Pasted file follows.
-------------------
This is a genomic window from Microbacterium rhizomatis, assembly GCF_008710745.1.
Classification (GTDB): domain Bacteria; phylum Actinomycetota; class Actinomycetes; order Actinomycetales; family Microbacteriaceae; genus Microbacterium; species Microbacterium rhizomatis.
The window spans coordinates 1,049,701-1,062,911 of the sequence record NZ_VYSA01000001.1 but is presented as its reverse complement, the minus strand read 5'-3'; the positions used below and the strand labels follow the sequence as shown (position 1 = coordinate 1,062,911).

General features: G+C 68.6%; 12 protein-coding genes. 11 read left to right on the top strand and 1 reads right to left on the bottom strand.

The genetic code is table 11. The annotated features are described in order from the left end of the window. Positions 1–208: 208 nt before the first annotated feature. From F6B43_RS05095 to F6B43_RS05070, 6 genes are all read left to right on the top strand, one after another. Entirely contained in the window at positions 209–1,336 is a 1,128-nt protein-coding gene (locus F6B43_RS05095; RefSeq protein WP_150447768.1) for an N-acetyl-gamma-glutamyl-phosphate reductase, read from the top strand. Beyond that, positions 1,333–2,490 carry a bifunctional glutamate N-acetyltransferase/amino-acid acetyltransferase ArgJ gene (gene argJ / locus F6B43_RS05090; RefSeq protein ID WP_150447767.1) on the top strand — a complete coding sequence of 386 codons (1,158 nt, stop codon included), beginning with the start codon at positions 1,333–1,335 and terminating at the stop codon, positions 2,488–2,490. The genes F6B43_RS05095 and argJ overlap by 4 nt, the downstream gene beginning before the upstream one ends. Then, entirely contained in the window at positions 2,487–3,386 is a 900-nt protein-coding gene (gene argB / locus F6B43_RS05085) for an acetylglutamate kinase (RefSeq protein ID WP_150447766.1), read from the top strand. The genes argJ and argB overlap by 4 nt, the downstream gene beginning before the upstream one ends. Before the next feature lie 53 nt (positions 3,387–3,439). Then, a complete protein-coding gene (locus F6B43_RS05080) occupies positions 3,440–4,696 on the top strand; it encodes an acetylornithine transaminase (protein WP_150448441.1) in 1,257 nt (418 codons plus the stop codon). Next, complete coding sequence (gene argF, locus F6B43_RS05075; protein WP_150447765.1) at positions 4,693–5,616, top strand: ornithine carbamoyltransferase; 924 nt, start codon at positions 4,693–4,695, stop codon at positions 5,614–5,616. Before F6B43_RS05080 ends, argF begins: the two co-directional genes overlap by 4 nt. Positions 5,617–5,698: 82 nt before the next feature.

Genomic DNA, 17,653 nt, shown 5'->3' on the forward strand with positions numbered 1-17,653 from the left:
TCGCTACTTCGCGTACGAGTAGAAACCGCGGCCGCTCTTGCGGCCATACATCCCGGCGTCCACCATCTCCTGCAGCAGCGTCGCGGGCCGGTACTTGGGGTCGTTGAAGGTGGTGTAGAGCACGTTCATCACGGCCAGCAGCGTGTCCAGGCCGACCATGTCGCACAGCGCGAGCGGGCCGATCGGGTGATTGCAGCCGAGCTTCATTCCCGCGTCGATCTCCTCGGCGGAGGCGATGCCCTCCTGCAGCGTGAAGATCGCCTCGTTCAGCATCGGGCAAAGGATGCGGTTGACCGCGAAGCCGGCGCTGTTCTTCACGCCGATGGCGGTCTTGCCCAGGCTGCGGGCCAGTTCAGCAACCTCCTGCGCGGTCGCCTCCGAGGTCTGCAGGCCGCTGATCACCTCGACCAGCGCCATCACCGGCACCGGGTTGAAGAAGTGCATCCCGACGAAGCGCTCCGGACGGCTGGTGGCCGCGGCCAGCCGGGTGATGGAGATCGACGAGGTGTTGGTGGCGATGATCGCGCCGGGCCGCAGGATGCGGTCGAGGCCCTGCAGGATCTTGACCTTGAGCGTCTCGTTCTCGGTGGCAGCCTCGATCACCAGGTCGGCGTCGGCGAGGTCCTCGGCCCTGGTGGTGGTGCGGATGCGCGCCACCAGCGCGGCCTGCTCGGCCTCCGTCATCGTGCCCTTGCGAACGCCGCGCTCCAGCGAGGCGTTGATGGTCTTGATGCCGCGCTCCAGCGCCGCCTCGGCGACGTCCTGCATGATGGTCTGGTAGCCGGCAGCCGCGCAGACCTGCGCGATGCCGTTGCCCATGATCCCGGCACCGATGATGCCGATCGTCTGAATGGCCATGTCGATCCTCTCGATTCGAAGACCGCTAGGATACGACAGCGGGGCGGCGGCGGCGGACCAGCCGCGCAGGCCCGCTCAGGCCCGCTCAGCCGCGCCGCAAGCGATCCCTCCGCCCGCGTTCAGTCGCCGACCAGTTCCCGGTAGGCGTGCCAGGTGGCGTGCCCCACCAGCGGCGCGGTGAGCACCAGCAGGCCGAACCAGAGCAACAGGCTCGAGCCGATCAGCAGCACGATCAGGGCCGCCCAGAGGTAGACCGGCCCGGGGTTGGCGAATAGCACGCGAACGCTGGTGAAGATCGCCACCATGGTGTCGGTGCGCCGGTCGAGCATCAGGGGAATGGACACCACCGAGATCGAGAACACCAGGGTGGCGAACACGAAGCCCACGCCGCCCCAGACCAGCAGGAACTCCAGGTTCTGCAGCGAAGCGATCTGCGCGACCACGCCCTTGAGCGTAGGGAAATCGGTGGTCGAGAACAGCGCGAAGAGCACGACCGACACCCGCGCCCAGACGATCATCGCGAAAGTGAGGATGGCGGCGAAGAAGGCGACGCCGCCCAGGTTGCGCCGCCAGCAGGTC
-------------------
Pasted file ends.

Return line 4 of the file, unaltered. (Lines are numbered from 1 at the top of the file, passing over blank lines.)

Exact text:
General features: G+C 68.6%; 12 protein-coding genes. 11 read left to right on the top strand and 1 reads right to left on the bottom strand.